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Learn how to read in Spanish like a native!

Reading in Spanish is easier than you might think, most words are written and spelt the way that they sound, with very few exceptions. Below, we give some tips to help you pronounce Spanish naturally.

SPANISH VOWELS

Spanish language has five vowels: a, e, i, o, u, which always correspond to the five sounds or phonemes / a /, / e /, / i /, / o / and / u /.

A sounds like the “A” in the English words FATHER, PAD, HAT. Examples: andar (to walk), hablar (to talk), comprar (to buy), mirar (to look/watch)

E sounds like the “E” in the English words TEN, PEN, END. Examples: ser (to be), tener (to have), leer (to read), perder (to lose).

I sound like the “EE” in the English words SEE, BEE, TREE. Examples: vivir (to live), ir (go), insistir (to insist), dimitir (to resign).

O sounds like the “O” in the English words SPOT, NO, POT. Examples: opinar (to believe/think), oír (to hear), coger (to take), mostrar (to show).

U sounds like the “OO” in the English word GOOD, BOOK, MOON. Examples: buscar (to look for), surgir (to come up), unir (to join/connect).

Some tips that would help you to pronounce the vowels in Spanish:

  • In Spanish vowels are always clearly pronounced, with a single sound.
  • They always have the same duration, whether they have an accent or not.
  • When you read a word in Spanish, say all the vowels and always in the same way.
  • When a vowel follows another vowel, for example, “adiós “, which means “goodbye”, their sounds tend to blend. However, their sounds are still quite distinctive (a-dee-os).
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SPANISH CONSONANTS

B/V: In Spain both B and V sound the same and resemble the B in the English words BOY and BIG but, pronounced softer. Examples: bar (bar), vino (wine), bueno (good), vale (OK).

In Latin American countries V sounds rather more like in English, the V of the word VICTORY.

C: When combined with E and I, sounds like the TH in the English words THEATER and THIN. Examples: cine (cinema), cenar (dine), celeste (light blue), ceniza (ash).

In Latin America countries and also in parts of Spain, “ce”, “ci” and “z” are pronounced like the “s” sound, so “cine” sounds like “sine”, “centro” sounds like “sentro”, “cerveza” sounds like “cervesa”.

The letter “C” combined with A, O and U, sounds like KA/KO/KU. Examples: casa (house), carta (letter), coche (car), cuando (when), camino (path).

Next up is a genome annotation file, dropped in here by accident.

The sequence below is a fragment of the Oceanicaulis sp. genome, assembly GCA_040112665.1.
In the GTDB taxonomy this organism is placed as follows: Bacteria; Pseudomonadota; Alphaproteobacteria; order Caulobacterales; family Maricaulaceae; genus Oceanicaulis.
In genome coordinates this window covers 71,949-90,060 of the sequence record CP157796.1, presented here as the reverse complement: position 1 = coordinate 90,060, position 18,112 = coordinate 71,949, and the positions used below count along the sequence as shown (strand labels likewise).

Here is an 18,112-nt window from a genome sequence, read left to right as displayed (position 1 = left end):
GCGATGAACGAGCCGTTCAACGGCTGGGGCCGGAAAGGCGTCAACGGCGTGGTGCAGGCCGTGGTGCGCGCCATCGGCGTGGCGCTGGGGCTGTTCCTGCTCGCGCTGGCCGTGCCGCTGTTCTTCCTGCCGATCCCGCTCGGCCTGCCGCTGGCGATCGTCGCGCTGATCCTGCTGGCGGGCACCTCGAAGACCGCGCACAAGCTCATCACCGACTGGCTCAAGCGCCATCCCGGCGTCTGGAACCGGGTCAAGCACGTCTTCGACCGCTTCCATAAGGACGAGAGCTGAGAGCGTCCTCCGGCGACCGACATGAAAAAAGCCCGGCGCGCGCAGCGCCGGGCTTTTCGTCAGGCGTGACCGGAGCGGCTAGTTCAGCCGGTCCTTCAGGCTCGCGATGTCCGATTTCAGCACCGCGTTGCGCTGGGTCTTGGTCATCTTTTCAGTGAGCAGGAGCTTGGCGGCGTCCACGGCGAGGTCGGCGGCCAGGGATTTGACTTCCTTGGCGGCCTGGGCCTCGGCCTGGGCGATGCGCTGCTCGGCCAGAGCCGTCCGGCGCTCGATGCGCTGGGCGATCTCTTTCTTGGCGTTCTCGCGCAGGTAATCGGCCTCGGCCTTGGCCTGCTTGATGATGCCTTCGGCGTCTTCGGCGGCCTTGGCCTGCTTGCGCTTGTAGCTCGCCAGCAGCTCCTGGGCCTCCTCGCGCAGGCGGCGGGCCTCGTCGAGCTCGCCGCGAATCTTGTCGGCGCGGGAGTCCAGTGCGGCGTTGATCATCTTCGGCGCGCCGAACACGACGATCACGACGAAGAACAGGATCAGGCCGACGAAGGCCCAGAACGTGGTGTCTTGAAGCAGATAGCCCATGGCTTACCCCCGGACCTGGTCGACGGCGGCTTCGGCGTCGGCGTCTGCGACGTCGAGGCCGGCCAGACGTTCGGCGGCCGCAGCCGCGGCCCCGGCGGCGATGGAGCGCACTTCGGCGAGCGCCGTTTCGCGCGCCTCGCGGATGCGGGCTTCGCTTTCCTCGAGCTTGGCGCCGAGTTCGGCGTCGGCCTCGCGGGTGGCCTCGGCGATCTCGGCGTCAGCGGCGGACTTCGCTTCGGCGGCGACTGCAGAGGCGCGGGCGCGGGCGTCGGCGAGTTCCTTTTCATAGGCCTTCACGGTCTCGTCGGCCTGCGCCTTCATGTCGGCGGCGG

CH: When C is combined with H, it sounds the same as the English words CHEESE CHURCH or CHAIR. Examples: churro (churro), champiñón (mushroom), coche (car).

D: Can have two sounds, hard and soft. Hard: at the beginning of a word and after “n” or “l”. The hard Spanish “d” closely resembles the “d” in the word DEEP. Examples of hard sound:

– At the beginning of a word: dar (to give), dos (two), día (day);
– After “n” : cuando (when);
– After “l” : falda (skirt).

Soft sound “D”: In other situations (particularly between vowels) the “D” is weaker, closely resembling in English the “TH” sound in the word “this”. Examples: madera (wood), edificio (building), salida (exit).

F: The Spanish “f” is pronounced like the “f” in the word FIRE. Examples: febrero (February), falda (skirt), defender (to defend), bufanda (scarf), refresco (soft drink).

G: When G is combined with “E” and “I”, it sounds the same as the Spanish J, e.g. the CH in the word LOCH. Examples: genial (great), gente (people), girar (spin), imaginar (imagine).

When A, O or U follow the letter G, it sounds like the English words GAP, GOAL and GOOD. Examples: garaje (garage), agosto (August), gustar (to like).

GU: The “GUE” sounds like the English word GUEST. The “GUI” sounds like the English word GEE. Remember, that in this case, the “U” is always silent. Examples: guitarra (guitar), guisante (pea), guepardo (cheetah), guerra (war).

GÜ: There are some words in Spanish which sound like in English “GWE”, and these are written “GÜE”, “GÜI”, known as diaeresis: This will make the “U” and the “E/I” both to be pronounced, without the diaeresis the “U” would be silent, like on Miguel or guitarra. Examples: bilingüe (bilingual), pingüino (penguin), antigüedad (antiquity).

H: In Spanish is silent and is never pronounced. Examples: hola (hello), ahora (now), helado (ice cream).